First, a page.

Shelby the Pacific Harbor Seal
Shelby is twenty-two years old and the mother of three seals born at the Aquarium. When she arrived at the Aquarium at two years old, staff noted her high energy levels and curiosity.
Ellie the Atlantic Harbor Seal
Ellie is twenty-nine years old and came to the Aquarium from the east coast. She has a vision disability so she relies on her highly sensitive whiskers to navigate her habitat.
Tufted puffins were the first animals added to the Diving Birds exhibit at the Aquarium. Four of the original six still live at the Aquarium: Val, Speedy, Naia, and Monty.
Theo and Lou the Olive Ridley Sea Turtles
Theo and Lou came to the Aquarium from Texas. They were originally seized as eggs by Fish and Wildlife agents at the Dallas-Fort Worth Airport. Lou lives in the Tropical Tunnel, and Theo lives in the Tropical Reef Habitat.
Fern the Zebra Shark
Fern is the mother of two zebra sharks born at the Aquarium after she was artificially inseminated, a first at any aquarium. She is trained to voluntarily participate in medical exams and shark encounters with visitors. Although her exact date of birth is unknown, Fern is over twenty years old.
This large fish lives in the Aquarium’s Tropical Reef Habitat. It came to the Aquarium from a hotel in Las Vegas, where the fish had outgrown its exhibit. Queensland groupers are the largest reef-dwelling fish in the world.
Giant Sea Bass
Two of the three giant sea bass living in Honda Blue Cavern have been Aquarium residents since the opening. A male and female pair, they are the parents of a juvenile, the first hatched and raised at a public aquarium.
Three of the Aquarium’s stonefish have been on exhibit since opening day. They came to the Aquarium of the Pacific from another aquarium, which was looking for a new home for the fish after closing their own stonefish exhibit.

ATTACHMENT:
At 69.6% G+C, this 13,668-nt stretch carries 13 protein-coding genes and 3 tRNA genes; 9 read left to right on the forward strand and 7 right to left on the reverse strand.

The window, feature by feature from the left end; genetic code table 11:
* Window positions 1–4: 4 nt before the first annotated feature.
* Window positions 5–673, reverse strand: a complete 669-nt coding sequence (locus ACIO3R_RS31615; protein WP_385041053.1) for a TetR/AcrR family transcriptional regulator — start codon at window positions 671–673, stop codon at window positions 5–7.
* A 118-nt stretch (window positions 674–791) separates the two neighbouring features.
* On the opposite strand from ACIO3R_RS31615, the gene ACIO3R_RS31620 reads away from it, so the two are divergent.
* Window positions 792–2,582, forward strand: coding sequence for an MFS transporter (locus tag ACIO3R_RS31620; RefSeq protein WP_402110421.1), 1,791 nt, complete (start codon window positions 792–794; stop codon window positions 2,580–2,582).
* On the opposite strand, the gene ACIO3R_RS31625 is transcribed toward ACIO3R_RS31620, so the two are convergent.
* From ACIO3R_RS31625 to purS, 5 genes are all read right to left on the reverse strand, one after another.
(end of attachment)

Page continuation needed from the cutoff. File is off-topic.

Blacktip Reef Sharks
Two of the Aquarium’s blacktip reef sharks, one female and one male, have been on view since 1998. Both are twenty-one years old and live in Shark Lagoon. Their preferred foods are yellowtail, albacore, and mackerel.
Several of the bat rays in the Ray Touch Pool outdoors on the second floor are original Aquarium animals. This species can live up to thirty-five years of age.
Sunflower Sea Stars
Our sunflower sea stars came from off the coast of Washington state. These sea stars can be found in the Japanese spider crab and giant Pacific octopus exhibits in the Northern Pacific Gallery.
The Aquarium built its collection of corals in the Tropical Gallery’s Live Corals exhibit from outside sources, including specimens donated from local hobbyists. The staghorn and brush coral on display in this exhibit is from this original colony.
The fish-eating anemones in the Northern Pacific Gallery’s Surge Channel exhibit come from off the coast of Washington state. Research suggests these animals have an indeterminate lifespan, and some have been recorded to live for nearly a century.
Brook the Southern Sea Otter
At twenty-one, Brook was the oldest female southern sea otter living at a zoo or aquarium. She was known for her regal manner and photogenic looks. Brook passed away on January 29, 2019, and will be greatly missed.
Charlie the Southern Sea Otter
At twenty-two, Charlie was the oldest male southern sea otter living at a zoo or aquarium. He was the first otter in the world to give a voluntary blood sample. He had a habit of sucking his paw. He was officially listed by the Guinness Book of World Records as the oldest living sea otter at any zoo or aquarium. Charlie passed away on April 22, 2019, and will be greatly missed.